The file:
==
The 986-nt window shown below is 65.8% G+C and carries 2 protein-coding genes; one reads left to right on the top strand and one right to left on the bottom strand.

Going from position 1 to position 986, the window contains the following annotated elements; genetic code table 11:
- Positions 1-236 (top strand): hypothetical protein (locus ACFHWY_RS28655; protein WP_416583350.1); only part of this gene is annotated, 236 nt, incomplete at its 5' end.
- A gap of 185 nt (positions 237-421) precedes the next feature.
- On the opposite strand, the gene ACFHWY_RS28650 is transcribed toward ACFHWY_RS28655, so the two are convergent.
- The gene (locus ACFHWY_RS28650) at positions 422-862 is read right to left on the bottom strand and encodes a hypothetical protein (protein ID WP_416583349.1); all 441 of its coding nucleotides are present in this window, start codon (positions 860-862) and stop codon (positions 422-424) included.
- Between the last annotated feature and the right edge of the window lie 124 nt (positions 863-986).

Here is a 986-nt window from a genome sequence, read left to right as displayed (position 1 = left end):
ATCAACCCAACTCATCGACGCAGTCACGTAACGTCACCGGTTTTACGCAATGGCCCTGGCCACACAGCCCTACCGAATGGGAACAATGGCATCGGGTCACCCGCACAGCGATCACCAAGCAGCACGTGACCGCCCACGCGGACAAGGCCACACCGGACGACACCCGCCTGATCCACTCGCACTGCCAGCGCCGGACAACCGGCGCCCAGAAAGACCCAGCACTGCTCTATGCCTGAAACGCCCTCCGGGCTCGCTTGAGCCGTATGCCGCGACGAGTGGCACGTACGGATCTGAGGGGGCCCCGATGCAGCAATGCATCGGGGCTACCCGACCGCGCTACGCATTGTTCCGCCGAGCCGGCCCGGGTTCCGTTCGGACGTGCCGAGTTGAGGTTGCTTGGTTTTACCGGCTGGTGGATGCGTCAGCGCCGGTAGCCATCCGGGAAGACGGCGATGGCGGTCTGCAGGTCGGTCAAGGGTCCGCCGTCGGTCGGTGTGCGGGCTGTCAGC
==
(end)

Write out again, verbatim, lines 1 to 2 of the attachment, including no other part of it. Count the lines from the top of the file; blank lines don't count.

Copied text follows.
The 986-nt window shown below is 65.8% G+C and carries 2 protein-coding genes; one reads left to right on the top strand and one right to left on the bottom strand.

Going from position 1 to position 986, the window contains the following annotated elements; genetic code table 11: